Meet Cristen Isreal, a UNCG Senior, Media Studies Major and talented hip hop producer. He is signed to the O-nei-ric Tapes record label, based in Sydney, Australia, and is focused on making his music heard by as many people as possible. In fact, many students at UNCG who don’t know Isreal personally have probably heard his beats because of the many times that he has set up his equipment on campus and blasted his creations.
The man behind the beat is as unique as his product.
Despite having a difficult upbringing, Isreal is is very open to sharing his music with the world, and uses his childhood as a source of musical inspiration that also feeds his drive to succeed. Isreal, he said, had a “rough childhood.” He grew up in Philadelphia, where his father “would work overtime just about everyday,” Isreal said, “to provide for [his] family.”
While many would be bitter in this circumstance, Isreal doesn’t ruminate on his struggles and feels that they helped him mature. “It helped me appreciate life more,” Isreal said, “a lot of people take life for granted the things that they have, growing up through my life experiences helped curve me into my likes.”
Those likes that he values so much are none other than music, anime and videogames. Isreal relayed that he was, “bullied for the things that [he] liked,” but he didn’t let society decide what was meant for him. An interesting thing about his beats is that he often incorporates elements from these interests into them through sampling.
One of Isreal’s sources of inspiration for embarking upon a musical career is surprising. This inspiration came from popular rapper Soulja Boy in an interview shortly after the success of his debut smash hit, “Crank Dat.” One of the only things that Isreal and Soulja boy have in common is age, and a 17-year-old Isreal listened online to Soulja Boy talking about how he created the song on his own with the popular audio software, “Fl Studio.”
Like a true optimist, Isreal took Soulja Boy’s self-made, overnight success story as a sign that he could do it too and bought the “Fl Studio” software for himself. While reminiscing on his thought process during this time, Isreal said, “Well if this guy can make beats and become an instant overnight hit so can I.” The fact that Soulja Boy is one of the indirect causes of Isreal’s musical journey is ironic because Isreal isn’t even “a fan of trap music” and believes that “radio music is trash.”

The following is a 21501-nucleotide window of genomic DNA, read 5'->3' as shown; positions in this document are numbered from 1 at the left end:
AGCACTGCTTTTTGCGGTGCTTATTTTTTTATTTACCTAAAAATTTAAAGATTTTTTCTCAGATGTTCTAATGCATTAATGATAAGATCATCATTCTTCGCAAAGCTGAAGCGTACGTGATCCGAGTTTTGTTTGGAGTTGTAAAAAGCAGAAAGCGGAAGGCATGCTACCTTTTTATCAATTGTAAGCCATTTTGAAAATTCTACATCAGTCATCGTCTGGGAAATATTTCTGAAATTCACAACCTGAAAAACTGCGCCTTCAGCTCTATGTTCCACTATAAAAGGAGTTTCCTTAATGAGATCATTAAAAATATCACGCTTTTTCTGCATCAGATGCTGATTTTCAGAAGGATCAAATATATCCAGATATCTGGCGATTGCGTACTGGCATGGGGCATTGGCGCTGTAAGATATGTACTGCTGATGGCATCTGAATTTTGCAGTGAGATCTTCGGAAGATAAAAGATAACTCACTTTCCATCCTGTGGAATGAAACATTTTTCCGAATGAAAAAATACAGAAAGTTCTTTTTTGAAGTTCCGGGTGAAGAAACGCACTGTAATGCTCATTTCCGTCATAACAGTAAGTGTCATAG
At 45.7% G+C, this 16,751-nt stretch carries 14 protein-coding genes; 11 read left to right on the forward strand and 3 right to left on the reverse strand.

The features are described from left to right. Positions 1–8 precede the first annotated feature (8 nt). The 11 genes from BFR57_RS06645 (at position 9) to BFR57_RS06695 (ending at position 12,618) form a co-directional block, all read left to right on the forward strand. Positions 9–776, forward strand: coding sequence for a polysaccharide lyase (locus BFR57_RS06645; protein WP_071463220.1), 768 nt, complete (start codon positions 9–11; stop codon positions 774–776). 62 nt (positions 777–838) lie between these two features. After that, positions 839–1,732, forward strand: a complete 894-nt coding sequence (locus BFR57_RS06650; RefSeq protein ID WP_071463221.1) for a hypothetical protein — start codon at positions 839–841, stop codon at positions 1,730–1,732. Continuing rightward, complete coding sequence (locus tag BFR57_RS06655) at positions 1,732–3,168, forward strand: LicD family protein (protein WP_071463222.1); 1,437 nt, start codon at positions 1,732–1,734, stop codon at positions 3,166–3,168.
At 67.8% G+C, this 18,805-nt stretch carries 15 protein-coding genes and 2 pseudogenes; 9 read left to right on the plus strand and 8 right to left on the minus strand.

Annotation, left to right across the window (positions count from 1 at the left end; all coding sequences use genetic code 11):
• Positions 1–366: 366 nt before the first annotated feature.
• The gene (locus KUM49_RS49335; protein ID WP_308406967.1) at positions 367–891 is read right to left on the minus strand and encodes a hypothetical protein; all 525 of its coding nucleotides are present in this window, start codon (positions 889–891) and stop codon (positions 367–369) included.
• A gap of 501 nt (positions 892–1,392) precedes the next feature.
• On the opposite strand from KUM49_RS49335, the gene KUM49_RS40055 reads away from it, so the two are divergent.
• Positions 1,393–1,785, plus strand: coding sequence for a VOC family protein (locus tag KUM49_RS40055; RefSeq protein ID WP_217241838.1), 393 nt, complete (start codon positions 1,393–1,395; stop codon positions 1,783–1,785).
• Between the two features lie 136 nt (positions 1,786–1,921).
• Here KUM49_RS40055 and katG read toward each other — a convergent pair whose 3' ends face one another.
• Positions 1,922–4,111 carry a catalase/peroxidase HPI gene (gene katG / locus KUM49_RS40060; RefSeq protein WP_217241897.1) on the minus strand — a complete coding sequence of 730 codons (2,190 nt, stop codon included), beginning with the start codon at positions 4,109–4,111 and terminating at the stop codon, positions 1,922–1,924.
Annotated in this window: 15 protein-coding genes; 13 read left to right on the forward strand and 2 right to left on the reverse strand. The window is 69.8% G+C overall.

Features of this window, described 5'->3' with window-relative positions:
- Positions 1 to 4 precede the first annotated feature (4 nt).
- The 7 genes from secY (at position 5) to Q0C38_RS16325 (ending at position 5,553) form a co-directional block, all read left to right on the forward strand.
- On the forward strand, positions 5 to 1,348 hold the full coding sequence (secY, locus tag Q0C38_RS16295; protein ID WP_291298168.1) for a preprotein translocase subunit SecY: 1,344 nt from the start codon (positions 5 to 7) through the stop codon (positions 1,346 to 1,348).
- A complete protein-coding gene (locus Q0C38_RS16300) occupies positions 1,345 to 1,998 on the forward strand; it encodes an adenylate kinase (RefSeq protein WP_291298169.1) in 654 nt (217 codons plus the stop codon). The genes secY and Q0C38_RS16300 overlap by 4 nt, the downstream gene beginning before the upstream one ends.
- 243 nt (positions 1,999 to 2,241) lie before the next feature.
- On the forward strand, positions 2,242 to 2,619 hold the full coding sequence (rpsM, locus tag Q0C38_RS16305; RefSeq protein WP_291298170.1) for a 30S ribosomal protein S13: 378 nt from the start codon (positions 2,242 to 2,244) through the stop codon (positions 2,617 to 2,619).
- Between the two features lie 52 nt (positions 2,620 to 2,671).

Isreal’s music isn’t what people will typically hear because of his unique production style. For example, he doesn’t just use his field recorder for sampling pre-recorded sound bites from anime and video games, he often also records himself making sounds with “things like pencils, leaves and textbooks to create [his] drum kits” after exercising some complicated mixing techniques.
This isn’t the last of Isreal’s unique qualities. Isreal describes his music sonically, as an experimental combination of “old school hip hop elements, distortion, bitcrushed kicks, snares and hi hats.”
Words don’t do it justice. These sounds are not something that is typical for radio play, and anyone in the Greensboro area who has a love for hip hop should give Isreal’s music a listen.
On Friday, March 16, Isreal donned an outfit derived from a very popular anime called “Naruto” and headlined a show at the A&K’s Cafe on Elm Street in Greensboro. He brought an energy to the crowd that set him apart from other performers. He even busted out a few dance moves, eliciting a crowd of laughs and smiles. Showing not only skills as a creator, but as a performer.